Walid Jumblatt, the Lebanese Druze chieftain, and Nabih Berri, head of Amal and a top secular leader of the Shia Muslims, have said they will spare Jezzine if Lahad's forces leave the town and return to their enclave in the south, around Marjayoun. But Lahad shows no signs of moving voluntarily, and even if he did so, few Christians would be likely to stay around to test the Muslims' promises.
"We trusted a lot of people we shouldn't have," said Elias Hourani, a shopkeeper among the refugees at Sacred Heart School in Marjayoun on Thursday. "We trusted the wrong people, the wrong words, the wrong promises. From now on we won't trust anyone unless we can go back to our homes."
Jumblatt Gave Guarantee
Lebanese and Israeli sources said Thursday that some Christians left Jezzine for Beirut under a safe-conduct guarantee from Jumblatt, whose Druze forces control the land north of the town. Meantime, the International Red Cross and the Israeli army are providing supplies for the refugees in the security zone. A group calling itself the South Lebanon Christian Aid Committee appealed Thursday for the world's Christians to lend their help.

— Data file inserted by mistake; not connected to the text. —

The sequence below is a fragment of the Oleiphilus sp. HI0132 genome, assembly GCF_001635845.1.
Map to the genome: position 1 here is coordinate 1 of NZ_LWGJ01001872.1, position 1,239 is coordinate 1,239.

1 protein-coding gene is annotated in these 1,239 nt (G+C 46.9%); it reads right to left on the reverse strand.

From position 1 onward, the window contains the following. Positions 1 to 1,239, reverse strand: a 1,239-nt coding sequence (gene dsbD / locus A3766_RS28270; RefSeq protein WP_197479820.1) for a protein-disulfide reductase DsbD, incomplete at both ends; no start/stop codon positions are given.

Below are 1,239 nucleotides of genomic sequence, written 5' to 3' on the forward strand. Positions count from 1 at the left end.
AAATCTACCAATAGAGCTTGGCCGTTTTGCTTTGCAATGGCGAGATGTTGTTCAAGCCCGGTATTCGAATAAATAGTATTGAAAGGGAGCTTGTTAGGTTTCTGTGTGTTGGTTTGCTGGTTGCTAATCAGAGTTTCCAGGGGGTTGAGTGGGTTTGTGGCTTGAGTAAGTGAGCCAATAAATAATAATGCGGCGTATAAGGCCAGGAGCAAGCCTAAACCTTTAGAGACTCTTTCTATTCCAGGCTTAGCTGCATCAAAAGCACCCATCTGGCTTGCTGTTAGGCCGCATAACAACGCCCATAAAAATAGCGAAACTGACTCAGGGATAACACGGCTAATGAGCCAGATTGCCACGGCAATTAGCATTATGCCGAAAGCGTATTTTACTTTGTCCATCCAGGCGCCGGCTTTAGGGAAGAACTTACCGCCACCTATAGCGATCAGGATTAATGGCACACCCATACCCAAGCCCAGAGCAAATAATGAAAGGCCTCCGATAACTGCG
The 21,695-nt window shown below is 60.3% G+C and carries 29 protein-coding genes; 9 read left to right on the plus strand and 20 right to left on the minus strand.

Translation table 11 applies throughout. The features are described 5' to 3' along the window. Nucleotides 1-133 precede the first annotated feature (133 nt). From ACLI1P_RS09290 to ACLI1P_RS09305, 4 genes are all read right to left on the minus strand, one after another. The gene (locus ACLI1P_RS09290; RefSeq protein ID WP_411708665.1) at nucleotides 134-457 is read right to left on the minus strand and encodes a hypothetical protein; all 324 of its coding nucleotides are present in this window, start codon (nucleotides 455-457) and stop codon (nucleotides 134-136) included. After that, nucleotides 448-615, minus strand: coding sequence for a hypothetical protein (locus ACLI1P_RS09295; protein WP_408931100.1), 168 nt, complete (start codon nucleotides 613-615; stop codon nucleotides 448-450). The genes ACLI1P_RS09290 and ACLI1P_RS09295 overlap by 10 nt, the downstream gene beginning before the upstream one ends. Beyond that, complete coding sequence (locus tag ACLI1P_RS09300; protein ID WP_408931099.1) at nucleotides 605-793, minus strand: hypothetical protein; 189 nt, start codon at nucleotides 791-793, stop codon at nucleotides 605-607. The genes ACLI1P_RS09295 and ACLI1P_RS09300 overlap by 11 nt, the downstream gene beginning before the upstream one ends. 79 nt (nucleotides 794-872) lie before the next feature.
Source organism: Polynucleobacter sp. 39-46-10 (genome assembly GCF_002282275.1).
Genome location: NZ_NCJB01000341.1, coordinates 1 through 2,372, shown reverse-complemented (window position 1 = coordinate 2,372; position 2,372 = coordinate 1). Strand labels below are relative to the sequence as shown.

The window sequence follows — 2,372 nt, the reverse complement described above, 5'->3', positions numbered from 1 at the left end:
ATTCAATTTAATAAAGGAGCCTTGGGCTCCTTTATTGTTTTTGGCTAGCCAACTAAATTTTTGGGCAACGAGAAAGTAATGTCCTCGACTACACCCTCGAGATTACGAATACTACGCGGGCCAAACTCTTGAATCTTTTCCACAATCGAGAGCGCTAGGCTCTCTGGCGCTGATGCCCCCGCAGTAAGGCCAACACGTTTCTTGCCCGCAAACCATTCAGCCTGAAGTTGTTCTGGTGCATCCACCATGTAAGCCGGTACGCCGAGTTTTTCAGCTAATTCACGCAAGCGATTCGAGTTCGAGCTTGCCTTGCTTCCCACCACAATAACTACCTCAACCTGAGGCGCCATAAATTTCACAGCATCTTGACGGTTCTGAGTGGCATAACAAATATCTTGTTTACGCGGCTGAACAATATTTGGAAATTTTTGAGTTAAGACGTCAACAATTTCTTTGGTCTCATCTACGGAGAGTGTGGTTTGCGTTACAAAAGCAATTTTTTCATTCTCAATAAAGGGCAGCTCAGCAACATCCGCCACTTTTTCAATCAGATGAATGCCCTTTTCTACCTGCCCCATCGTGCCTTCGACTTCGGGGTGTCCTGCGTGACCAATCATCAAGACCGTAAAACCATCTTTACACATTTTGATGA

Dusty and battered Lebanese cars clogged the street near an aid distribution center established at a Qlaiaa church hall as Lebanese boy scouts handed out Israeli army blankets and Red Cross food parcels.
The Israelis put up three small tent camps--two of them here--and other refugees found shelter in the homes of local residents. For Nayef Nasrallah and his wife and two children, home was a dark green Peugeot in which they have spent the last three nights. According to the Israeli army, about 60% of the 18,000 refugees in the security zone are children aged 15 or under. And that raises a particular problem, shopkeeper Hourani said.
"How can you explain to these children what their leaders have done?" he asked rhetorically. "The mistakes? Why they are here? It takes time to explain that they will not be going back home in the near future."